They took hours. I had to split the dry dough and knead cocoa into one half (just as Charlie was waking from his nap!). I had to use a ruler to make sure the chocolate and vanilla strips were perfect. Then, I needed a pastry brush - which I didn't have - so Charlie and I went into town to find one. Fat chance! There are a few grocery stores and some specialty shops but nowhere to find kitchen supplies (unless you count Woolworth's). I wound up buying a paintbrush at the chemist's (drug store).
They really were fun to make and I can't wait for Mom and Lisa to see them. They're very delicate too. I might have to make another batch but I don't know when. I'm still working on putting together this issue of The Backstretch Magazine and I have to finish it before I leave for home. So, I might not get to make another entry until I get back here.
Butter comes in 250-gram packages, which is 9 ounces. Most recipes call for 8 ounces! Cookies that are baked at 350 degrees Fahrenheit, bake on Gas Mark 4 (which is 180 degrees Celsius). Vanilla bottles here say: for each teaspoon that is called for, add an extra 1/4 teaspoon. That's not right! It must be because it's not pure. I can't find pure vanilla here, so I will have to bring a big bottle back.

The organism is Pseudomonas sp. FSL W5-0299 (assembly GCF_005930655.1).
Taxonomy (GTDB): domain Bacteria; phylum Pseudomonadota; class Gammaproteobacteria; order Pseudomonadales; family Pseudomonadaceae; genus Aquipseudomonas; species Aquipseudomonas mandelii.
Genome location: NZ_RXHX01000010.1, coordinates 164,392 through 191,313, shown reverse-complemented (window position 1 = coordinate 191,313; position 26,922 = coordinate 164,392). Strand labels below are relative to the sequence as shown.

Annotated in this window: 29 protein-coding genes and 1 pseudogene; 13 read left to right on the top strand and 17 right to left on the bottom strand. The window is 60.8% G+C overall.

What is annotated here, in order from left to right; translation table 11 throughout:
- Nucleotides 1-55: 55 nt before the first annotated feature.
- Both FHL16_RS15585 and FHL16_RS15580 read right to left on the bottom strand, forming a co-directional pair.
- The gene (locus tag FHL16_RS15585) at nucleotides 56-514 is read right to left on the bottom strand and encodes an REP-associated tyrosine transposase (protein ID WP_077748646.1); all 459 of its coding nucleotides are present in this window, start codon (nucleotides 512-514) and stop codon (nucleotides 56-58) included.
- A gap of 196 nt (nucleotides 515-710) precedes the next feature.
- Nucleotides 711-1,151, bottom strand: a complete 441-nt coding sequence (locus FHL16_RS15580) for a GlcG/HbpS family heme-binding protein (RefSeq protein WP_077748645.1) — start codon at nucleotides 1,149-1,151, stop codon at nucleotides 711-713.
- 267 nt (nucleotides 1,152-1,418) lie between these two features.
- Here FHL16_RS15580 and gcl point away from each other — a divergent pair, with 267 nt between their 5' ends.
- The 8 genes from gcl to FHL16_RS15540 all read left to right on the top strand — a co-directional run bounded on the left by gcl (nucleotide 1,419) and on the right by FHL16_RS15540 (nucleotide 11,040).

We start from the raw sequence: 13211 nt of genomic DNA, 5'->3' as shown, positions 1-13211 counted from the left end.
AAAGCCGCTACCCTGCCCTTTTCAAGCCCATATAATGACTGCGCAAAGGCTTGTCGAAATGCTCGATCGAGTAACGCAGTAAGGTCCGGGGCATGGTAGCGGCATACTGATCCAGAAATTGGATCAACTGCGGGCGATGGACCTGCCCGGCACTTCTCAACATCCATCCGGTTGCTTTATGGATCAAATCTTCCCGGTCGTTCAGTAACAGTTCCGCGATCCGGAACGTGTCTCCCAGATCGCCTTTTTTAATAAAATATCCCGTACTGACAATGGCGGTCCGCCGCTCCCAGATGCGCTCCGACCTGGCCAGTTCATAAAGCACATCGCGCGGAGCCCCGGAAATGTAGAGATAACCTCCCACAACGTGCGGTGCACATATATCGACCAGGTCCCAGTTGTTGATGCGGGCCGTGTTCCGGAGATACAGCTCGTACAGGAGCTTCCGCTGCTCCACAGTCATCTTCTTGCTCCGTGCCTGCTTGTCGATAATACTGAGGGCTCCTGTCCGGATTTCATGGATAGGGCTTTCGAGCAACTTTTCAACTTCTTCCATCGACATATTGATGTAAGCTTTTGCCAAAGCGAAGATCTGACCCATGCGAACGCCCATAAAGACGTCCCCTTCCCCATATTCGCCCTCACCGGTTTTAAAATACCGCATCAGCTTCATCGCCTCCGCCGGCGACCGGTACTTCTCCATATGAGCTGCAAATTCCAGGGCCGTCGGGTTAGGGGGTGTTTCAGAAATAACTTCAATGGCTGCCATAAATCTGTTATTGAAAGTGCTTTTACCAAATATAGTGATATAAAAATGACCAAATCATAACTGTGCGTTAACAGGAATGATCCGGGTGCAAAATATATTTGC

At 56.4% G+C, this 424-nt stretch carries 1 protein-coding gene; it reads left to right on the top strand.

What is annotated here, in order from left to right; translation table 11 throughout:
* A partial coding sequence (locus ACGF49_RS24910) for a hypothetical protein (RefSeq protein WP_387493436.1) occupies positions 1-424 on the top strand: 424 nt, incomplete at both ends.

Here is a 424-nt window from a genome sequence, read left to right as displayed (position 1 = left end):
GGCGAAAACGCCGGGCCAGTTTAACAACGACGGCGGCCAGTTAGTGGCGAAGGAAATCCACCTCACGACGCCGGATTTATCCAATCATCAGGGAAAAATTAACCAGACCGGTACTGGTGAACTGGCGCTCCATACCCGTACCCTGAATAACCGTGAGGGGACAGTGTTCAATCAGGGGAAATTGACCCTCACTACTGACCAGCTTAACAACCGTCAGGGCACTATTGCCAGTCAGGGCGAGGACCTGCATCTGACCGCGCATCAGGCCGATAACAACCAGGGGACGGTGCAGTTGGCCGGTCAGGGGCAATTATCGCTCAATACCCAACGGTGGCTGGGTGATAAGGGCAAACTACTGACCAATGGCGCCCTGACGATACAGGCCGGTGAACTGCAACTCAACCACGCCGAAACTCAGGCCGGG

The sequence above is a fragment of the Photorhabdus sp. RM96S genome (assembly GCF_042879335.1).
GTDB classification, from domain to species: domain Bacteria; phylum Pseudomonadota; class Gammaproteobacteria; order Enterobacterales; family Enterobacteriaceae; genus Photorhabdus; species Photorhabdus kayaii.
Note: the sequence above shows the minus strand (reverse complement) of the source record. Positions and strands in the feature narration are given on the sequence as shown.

Shortening (required for my Moravian Cookies) does not exist here. But I found a great online place that sells American groceries. Skyco is owned and operated by Tony and Jean Phillips (and their daughter Justine) in Surrey, and they are so nice and helpful. They started out as a deli, but now import a wide range of American and Canadian products to ex-pats like myself, who are craving a taste of home. In my case - Nestle's Chocolate Chips and Jiff Peanut Butter. And oodles of other things (like Brown-Sugar Pop-Tarts and Orville Redenbacher microwave popcorn and Heinz Hamburger Dill slices!). I'm ecstatic to be able to source ingredients (and goodies) here. Hallelujah!